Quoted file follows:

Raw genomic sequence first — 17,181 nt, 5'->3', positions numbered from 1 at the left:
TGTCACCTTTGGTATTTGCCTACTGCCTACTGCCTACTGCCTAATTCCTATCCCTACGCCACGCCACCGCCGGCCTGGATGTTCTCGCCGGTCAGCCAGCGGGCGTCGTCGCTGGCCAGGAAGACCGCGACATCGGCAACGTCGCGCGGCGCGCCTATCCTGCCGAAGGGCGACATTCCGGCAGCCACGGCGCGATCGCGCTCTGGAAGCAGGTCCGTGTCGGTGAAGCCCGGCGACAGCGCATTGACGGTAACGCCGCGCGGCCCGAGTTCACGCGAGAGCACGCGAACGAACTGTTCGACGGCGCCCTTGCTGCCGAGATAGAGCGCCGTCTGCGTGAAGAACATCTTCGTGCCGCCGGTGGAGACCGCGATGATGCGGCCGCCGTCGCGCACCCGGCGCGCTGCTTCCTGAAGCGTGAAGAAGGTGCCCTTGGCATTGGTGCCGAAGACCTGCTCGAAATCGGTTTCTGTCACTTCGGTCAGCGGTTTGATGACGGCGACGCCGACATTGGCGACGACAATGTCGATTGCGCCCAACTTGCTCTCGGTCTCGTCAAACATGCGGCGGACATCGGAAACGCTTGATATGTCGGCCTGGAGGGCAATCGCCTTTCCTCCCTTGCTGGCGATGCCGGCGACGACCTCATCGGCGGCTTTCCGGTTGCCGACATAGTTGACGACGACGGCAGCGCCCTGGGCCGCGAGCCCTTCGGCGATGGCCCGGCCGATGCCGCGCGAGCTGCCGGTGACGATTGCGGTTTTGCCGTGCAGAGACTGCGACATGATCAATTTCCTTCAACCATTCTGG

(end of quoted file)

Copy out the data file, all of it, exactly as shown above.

Raw genomic sequence first — 17,181 nt, 5'->3', positions numbered from 1 at the left:
TGTCACCTTTGGTATTTGCCTACTGCCTACTGCCTACTGCCTAATTCCTATCCCTACGCCACGCCACCGCCGGCCTGGATGTTCTCGCCGGTCAGCCAGCGGGCGTCGTCGCTGGCCAGGAAGACCGCGACATCGGCAACGTCGCGCGGCGCGCCTATCCTGCCGAAGGGCGACATTCCGGCAGCCACGGCGCGATCGCGCTCTGGAAGCAGGTCCGTGTCGGTGAAGCCCGGCGACAGCGCATTGACGGTAACGCCGCGCGGCCCGAGTTCACGCGAGAGCACGCGAACGAACTGTTCGACGGCGCCCTTGCTGCCGAGATAGAGCGCCGTCTGCGTGAAGAACATCTTCGTGCCGCCGGTGGAGACCGCGATGATGCGGCCGCCGTCGCGCACCCGGCGCGCTGCTTCCTGAAGCGTGAAGAAGGTGCCCTTGGCATTGGTGCCGAAGACCTGCTCGAAATCGGTTTCTGTCACTTCGGTCAGCGGTTTGATGACGGCGACGCCGACATTGGCGACGACAATGTCGATTGCGCCCAACTTGCTCTCGGTCTCGTCAAACATGCGGCGGACATCGGAAACGCTTGATATGTCGGCCTGGAGGGCAATCGCCTTTCCTCCCTTGCTGGCGATGCCGGCGACGACCTCATCGGCGGCTTTCCGGTTGCCGACATAGTTGACGACGACGGCAGCGCCCTGGGCCGCGAGCCCTTCGGCGATGGCCCGGCCGATGCCGCGCGAGCTGCCGGTGACGATTGCGGTTTTGCCGTGCAGAGACTGCGACATGATCAATTTCCTTCAACCATTCTGG